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Wyoming aims to become 'Silicon Prairie' with 1st cryptocurrency bank


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Wyoming aims to become 'Silicon Prairie' with 1st cryptocurrency bank

Wyoming wants cryptocurrencies to have a new home on the range.

The state recently accepted its first cryptocurrency banking application under its Special Purpose Depository Institution charter, allowing a new type of custodial bank in the state meant to house digital currencies and securities like bitcoin. Wyoming is the first state to offer a charter for crypto banks.

"Wyoming wants to become 'Silicon Prairie,'" said Albert Forkner, Wyoming Banking Commissioner, in an interview.

Forkner described the state's efforts as being similar to South Dakota's push to attract credit card banks in the 1980s by removing the state's interest rate cap. In both cases, regulatory changes were made to cultivate a financial services industry. The Wyoming legislature enacted a law in 2019 establishing the SPDI charter for cryptocurrency custodial banks, which would be prohibited from lending and be required to hold 100% of customers' deposits in cash and thus would not need federal deposit insurance. These banks would provide an on-and-off ramp between fiat and digital currencies, custodial services for blockchain assets and other services.

Cheyenne, Wyo.-based Kraken Financial, a subsidiary of Payward Inc., is the first bank to be granted an SPDI charter, Forkner said. Another cryptocurrency-focused banking startup based in Cheyenne, Avanti Financial Group Inc., hopes to begin operating under the charter.

Kraken has provided cryptocurrency trading and a platform for exchanging digital assets into national currencies since 2011. With the bank charter it will be able to expand its offerings and no longer need to partner with third-party banks for certain services, the proposed bank's CEO, David Kinitsky, said in an interview. Kraken's goal is to promote the adoption of digital assets, Kinitsky said.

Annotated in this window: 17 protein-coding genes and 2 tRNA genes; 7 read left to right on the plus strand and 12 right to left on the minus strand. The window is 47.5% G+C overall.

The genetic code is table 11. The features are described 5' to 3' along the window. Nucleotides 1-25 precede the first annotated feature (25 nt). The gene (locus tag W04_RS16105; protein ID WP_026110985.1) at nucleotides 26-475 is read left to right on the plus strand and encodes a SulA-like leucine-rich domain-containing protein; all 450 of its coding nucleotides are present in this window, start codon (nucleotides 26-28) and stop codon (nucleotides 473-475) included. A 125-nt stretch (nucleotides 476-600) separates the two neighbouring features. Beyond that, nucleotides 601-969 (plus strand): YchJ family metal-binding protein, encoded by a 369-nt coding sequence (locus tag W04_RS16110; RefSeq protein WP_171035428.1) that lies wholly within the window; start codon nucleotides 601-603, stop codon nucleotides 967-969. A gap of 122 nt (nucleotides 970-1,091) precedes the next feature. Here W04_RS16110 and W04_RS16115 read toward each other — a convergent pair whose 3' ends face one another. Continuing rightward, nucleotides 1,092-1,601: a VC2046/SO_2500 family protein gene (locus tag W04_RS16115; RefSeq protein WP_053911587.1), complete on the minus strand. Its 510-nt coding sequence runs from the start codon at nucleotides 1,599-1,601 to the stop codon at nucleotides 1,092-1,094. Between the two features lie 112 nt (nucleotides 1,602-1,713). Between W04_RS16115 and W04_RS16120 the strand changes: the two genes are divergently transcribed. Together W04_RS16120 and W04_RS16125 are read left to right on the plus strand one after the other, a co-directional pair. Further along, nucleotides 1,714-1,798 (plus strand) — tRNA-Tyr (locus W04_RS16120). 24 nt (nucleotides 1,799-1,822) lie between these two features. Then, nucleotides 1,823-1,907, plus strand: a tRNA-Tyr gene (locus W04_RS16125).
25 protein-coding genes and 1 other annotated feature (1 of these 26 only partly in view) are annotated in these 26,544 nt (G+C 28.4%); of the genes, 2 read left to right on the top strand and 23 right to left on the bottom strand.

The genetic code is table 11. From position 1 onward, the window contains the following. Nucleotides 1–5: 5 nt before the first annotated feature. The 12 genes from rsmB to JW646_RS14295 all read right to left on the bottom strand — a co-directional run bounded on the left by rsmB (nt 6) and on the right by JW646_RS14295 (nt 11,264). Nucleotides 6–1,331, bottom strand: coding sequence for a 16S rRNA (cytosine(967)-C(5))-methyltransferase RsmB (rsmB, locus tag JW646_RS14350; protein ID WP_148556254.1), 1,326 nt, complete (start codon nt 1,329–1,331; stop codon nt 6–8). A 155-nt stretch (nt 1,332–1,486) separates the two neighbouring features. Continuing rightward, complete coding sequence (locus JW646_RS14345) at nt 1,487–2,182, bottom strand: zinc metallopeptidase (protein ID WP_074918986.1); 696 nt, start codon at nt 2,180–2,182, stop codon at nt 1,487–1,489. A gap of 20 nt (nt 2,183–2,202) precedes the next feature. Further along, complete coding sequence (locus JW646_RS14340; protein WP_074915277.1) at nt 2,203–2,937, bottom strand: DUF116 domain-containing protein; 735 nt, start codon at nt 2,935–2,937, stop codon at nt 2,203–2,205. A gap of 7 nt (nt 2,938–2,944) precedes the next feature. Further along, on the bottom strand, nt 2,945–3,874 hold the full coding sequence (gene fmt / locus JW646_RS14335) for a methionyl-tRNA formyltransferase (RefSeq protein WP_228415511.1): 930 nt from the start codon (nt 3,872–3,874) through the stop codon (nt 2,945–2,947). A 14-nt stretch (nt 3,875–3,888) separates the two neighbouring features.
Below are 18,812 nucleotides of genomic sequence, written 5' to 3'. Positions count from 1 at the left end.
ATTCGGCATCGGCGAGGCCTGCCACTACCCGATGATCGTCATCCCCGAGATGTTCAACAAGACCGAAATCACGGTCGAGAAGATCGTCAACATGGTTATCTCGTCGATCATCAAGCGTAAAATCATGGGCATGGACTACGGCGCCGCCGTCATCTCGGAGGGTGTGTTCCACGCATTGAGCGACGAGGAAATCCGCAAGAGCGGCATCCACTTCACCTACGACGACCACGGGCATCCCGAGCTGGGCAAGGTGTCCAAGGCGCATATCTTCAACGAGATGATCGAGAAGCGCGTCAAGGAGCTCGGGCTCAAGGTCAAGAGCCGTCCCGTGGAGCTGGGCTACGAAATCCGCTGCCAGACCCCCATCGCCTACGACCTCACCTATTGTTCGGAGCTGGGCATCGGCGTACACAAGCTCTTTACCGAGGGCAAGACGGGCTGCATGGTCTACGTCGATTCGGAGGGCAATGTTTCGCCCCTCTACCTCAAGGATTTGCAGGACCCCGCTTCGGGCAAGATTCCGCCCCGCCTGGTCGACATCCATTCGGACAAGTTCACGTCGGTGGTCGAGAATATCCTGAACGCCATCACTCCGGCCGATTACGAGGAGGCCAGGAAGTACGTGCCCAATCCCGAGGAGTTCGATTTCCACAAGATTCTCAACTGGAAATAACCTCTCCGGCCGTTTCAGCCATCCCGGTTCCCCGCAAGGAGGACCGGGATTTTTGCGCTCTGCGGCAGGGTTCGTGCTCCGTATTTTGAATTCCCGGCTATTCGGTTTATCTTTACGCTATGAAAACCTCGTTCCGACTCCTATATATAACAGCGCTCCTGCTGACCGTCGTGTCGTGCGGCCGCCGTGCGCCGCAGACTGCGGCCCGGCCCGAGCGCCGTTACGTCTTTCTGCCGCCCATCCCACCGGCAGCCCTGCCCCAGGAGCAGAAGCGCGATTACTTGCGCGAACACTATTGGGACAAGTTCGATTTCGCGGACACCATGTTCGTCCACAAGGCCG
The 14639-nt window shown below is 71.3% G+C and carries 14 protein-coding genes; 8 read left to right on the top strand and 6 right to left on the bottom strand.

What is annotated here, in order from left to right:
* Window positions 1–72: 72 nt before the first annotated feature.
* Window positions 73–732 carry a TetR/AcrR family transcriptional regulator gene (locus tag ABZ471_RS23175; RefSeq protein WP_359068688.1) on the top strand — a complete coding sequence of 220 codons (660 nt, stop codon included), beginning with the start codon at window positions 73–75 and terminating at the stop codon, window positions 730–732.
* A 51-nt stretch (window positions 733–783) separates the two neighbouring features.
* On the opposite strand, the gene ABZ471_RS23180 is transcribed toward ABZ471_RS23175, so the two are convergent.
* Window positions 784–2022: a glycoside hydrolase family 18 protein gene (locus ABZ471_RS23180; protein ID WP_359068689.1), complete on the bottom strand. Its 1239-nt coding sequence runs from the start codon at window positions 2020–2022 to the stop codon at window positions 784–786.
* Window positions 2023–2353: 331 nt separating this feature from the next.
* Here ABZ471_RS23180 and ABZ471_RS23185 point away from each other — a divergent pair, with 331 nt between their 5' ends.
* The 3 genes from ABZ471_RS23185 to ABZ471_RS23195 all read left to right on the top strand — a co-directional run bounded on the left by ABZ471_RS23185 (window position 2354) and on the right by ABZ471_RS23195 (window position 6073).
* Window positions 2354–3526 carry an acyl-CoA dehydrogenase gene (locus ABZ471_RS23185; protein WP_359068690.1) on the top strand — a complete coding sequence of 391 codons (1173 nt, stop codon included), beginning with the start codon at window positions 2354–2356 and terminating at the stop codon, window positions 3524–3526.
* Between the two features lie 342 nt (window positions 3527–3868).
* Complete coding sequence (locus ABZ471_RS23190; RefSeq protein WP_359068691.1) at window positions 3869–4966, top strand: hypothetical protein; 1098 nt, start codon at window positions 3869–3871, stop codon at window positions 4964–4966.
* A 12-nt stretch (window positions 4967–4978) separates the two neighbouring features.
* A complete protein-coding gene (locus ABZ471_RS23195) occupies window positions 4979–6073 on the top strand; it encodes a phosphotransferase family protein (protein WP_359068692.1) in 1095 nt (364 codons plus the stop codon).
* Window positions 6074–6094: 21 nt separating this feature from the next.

"This is a key tool in that, because this bank ... allows us to provide seamless integration between the traditional banking system and digital assets," he said. "We can start serving folks who maybe are more mainstream, and offer digital banking services and then, hey, if they want, they can access digital assets."

Kraken believes digital assets, fintech and traditional financial services are converging and redefining what mainstream banking looks like. The bank will be "modular," which will let it serve both Kraken's existing cryptocurrency trading user base and new customers who are not yet interested in digital assets, Kinitsky said.

But before it can open, Kraken has more steps to complete, including obtaining a Federal Reserve master account, which will allow it to store deposits at the Fed. The bank plans to open in the first quarter of 2021, Kinitsky said.

Kinitsky expects the master account will be granted despite the new nature of the bank, as the Wyoming regulator has worked closely with the Fed in creating the new charter.

"We're confident that we are buttoned-up enough, and professional enough and good stewards of the national payments infrastructure to a degree that the Fed should see it the same way," he said.

The emergence of the new charter in Wyoming could pique existing financial institutions' interests. But the question of whether bank holding companies outside Wyoming could open subsidiaries that use the new charter is still open, Forkner said.

"While the SPDI is a bank under state and federal law, it's not a bank under the Bank Holding Company Act because it doesn't lend," he said. The FDIC has yet to address that issue, he added.

A major concern for cryptocurrency-related companies is compliance with Bank Secrecy Act and Anti-Money Laundering laws. Wyoming is in the process of creating a new examination manual for SPDI-chartered banks to ensure they meet requirements, using guidance from the Federal Financial Institutions Examination Council as a starting point. The manual is expected to be completed in October, Forkner said.

The regulator has partnered with a private company for independent transaction monitoring to help ensure the bank is complying, Forkner said.

Kinitsky said that the assumption that crypto banks are less safe is misguided. A crypto company operating at scale like Kraken is under additional scrutiny from regulators and therefore has a particularly robust compliance program already, Kinitsky said.

"It's something of a misunderstanding that crypto companies operate in the Wild Wild West," he said. "We're already operating at near-bank level compliance."

Forkner expects more states to introduce these banking charters, saying he has heard from 10 or 12 other states inquiring about the process. But often other laws and infrastructure for digital companies must be put into place before an institutional charter can be created and accept applications.

"Wyoming right now has the clearest laws regarding the custody of digital assets," said Forkner.